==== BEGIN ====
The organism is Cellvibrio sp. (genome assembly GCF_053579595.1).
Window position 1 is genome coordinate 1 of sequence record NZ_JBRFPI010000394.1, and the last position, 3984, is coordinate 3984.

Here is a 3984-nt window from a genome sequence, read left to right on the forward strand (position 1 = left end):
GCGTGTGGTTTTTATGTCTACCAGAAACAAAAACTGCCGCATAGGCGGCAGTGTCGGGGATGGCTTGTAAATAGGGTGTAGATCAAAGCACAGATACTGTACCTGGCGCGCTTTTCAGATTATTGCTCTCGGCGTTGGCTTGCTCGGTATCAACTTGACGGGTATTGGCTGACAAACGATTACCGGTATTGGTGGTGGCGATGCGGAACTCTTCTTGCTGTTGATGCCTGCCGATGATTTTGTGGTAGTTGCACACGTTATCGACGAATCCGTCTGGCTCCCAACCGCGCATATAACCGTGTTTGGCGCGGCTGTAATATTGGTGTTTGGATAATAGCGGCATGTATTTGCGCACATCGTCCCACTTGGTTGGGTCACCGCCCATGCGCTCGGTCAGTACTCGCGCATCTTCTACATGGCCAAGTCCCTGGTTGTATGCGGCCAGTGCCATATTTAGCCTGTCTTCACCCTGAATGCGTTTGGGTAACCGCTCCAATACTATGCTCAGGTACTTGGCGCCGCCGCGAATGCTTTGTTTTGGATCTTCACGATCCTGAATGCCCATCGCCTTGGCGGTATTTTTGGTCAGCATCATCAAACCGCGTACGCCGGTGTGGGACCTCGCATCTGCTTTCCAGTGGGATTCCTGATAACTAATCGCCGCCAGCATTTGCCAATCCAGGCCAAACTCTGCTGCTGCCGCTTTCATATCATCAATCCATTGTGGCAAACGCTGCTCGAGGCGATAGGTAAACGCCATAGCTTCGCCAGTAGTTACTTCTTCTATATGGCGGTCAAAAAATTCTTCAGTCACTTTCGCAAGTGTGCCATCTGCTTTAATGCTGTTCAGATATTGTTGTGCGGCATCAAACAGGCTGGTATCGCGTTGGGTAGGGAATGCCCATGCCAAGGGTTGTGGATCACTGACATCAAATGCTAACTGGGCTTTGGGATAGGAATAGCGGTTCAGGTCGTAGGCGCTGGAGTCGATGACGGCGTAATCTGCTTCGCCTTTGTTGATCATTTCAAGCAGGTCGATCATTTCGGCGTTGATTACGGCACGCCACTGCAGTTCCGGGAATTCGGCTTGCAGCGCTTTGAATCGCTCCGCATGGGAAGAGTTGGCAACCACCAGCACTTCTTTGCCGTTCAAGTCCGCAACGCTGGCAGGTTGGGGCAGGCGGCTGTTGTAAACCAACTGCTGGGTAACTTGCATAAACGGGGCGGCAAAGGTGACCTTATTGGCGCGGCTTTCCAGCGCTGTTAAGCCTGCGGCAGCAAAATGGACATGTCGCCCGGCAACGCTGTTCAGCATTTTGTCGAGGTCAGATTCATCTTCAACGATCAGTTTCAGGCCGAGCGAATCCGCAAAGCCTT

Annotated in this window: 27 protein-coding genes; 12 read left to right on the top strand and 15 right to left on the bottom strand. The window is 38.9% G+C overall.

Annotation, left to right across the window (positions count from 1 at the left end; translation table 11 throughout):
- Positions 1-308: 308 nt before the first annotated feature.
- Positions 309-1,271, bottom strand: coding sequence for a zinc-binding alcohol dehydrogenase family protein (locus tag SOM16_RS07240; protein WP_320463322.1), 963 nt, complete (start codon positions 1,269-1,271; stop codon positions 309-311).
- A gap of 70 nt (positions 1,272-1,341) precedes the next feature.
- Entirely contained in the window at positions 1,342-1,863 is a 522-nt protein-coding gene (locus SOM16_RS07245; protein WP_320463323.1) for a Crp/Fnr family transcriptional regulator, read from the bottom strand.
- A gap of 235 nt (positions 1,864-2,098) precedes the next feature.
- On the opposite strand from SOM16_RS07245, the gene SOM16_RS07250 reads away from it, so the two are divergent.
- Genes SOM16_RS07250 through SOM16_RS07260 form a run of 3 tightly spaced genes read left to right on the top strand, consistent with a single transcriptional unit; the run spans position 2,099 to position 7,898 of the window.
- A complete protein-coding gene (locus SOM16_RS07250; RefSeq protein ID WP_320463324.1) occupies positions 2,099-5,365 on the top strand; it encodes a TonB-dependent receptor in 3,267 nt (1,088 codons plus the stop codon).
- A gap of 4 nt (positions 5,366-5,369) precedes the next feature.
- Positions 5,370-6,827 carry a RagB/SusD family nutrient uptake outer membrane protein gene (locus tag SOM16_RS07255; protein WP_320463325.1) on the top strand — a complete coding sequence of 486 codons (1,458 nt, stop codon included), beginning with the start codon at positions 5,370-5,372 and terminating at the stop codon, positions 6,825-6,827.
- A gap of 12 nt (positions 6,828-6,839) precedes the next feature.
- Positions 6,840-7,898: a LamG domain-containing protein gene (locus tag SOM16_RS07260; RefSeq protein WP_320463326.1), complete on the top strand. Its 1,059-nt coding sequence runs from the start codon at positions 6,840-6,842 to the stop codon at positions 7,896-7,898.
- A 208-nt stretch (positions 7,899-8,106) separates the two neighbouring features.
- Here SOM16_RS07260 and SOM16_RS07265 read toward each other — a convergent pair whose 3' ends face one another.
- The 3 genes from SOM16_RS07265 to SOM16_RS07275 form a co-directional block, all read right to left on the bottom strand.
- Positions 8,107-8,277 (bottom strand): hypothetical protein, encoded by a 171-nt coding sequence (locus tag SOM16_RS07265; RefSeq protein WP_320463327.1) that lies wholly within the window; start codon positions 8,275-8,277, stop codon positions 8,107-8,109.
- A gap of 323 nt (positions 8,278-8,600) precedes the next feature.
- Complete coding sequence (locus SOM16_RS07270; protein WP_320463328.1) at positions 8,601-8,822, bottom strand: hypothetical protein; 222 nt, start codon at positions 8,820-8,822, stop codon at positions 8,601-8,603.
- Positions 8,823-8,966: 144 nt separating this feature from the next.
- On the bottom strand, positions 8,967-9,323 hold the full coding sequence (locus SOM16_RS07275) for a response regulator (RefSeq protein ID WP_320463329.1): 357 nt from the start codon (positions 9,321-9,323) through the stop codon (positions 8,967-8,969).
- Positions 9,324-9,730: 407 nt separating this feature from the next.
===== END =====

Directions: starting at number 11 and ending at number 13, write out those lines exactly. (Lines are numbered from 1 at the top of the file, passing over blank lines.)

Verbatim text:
- A gap of 235 nt (positions 1,864-2,098) precedes the next feature.
- On the opposite strand from SOM16_RS07245, the gene SOM16_RS07250 reads away from it, so the two are divergent.
- Genes SOM16_RS07250 through SOM16_RS07260 form a run of 3 tightly spaced genes read left to right on the top strand, consistent with a single transcriptional unit; the run spans position 2,099 to position 7,898 of the window.